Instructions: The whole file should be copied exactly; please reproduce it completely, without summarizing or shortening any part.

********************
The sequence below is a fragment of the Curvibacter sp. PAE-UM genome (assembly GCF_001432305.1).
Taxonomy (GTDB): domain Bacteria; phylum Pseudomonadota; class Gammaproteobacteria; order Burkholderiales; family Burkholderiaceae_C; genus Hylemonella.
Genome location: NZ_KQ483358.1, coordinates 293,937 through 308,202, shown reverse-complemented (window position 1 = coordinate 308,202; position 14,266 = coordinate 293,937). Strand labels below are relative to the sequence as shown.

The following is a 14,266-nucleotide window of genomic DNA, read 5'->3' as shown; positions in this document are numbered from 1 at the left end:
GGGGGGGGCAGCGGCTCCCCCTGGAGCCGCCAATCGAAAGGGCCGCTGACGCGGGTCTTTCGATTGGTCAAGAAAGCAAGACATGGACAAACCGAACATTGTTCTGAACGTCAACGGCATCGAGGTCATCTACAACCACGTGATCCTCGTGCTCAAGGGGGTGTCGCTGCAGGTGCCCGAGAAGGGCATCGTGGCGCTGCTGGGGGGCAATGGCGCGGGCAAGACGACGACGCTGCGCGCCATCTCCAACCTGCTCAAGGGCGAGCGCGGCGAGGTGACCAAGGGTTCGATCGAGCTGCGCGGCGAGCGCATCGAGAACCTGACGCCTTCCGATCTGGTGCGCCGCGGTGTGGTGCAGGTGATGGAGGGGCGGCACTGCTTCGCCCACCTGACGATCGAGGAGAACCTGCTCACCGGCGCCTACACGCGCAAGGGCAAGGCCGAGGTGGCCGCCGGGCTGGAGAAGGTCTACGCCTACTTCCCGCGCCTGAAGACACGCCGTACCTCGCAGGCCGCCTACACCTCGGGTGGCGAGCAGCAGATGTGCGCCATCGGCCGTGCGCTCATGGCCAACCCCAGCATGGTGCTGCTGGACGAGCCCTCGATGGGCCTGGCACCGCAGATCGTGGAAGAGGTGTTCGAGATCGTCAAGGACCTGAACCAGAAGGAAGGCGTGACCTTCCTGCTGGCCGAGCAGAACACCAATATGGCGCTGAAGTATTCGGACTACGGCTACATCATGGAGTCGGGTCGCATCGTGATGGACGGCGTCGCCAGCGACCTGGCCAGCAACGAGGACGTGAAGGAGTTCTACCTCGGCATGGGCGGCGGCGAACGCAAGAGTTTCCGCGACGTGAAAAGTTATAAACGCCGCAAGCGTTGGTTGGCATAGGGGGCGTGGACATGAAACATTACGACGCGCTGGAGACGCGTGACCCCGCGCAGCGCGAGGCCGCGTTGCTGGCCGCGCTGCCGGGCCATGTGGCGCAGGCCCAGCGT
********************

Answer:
The sequence below is a fragment of the Curvibacter sp. PAE-UM genome (assembly GCF_001432305.1).
Taxonomy (GTDB): domain Bacteria; phylum Pseudomonadota; class Gammaproteobacteria; order Burkholderiales; family Burkholderiaceae_C; genus Hylemonella.
Genome location: NZ_KQ483358.1, coordinates 293,937 through 308,202, shown reverse-complemented (window position 1 = coordinate 308,202; position 14,266 = coordinate 293,937). Strand labels below are relative to the sequence as shown.

The following is a 14,266-nucleotide window of genomic DNA, read 5'->3' as shown; positions in this document are numbered from 1 at the left end:
GGGGGGGGCAGCGGCTCCCCCTGGAGCCGCCAATCGAAAGGGCCGCTGACGCGGGTCTTTCGATTGGTCAAGAAAGCAAGACATGGACAAACCGAACATTGTTCTGAACGTCAACGGCATCGAGGTCATCTACAACCACGTGATCCTCGTGCTCAAGGGGGTGTCGCTGCAGGTGCCCGAGAAGGGCATCGTGGCGCTGCTGGGGGGCAATGGCGCGGGCAAGACGACGACGCTGCGCGCCATCTCCAACCTGCTCAAGGGCGAGCGCGGCGAGGTGACCAAGGGTTCGATCGAGCTGCGCGGCGAGCGCATCGAGAACCTGACGCCTTCCGATCTGGTGCGCCGCGGTGTGGTGCAGGTGATGGAGGGGCGGCACTGCTTCGCCCACCTGACGATCGAGGAGAACCTGCTCACCGGCGCCTACACGCGCAAGGGCAAGGCCGAGGTGGCCGCCGGGCTGGAGAAGGTCTACGCCTACTTCCCGCGCCTGAAGACACGCCGTACCTCGCAGGCCGCCTACACCTCGGGTGGCGAGCAGCAGATGTGCGCCATCGGCCGTGCGCTCATGGCCAACCCCAGCATGGTGCTGCTGGACGAGCCCTCGATGGGCCTGGCACCGCAGATCGTGGAAGAGGTGTTCGAGATCGTCAAGGACCTGAACCAGAAGGAAGGCGTGACCTTCCTGCTGGCCGAGCAGAACACCAATATGGCGCTGAAGTATTCGGACTACGGCTACATCATGGAGTCGGGTCGCATCGTGATGGACGGCGTCGCCAGCGACCTGGCCAGCAACGAGGACGTGAAGGAGTTCTACCTCGGCATGGGCGGCGGCGAACGCAAGAGTTTCCGCGACGTGAAAAGTTATAAACGCCGCAAGCGTTGGTTGGCATAGGGGGCGTGGACATGAAACATTACGACGCGCTGGAGACGCGTGACCCCGCGCAGCGCGAGGCCGCGTTGCTGGCCGCGCTGCCGGGCCATGTGGCGCAGGCCCAGCGT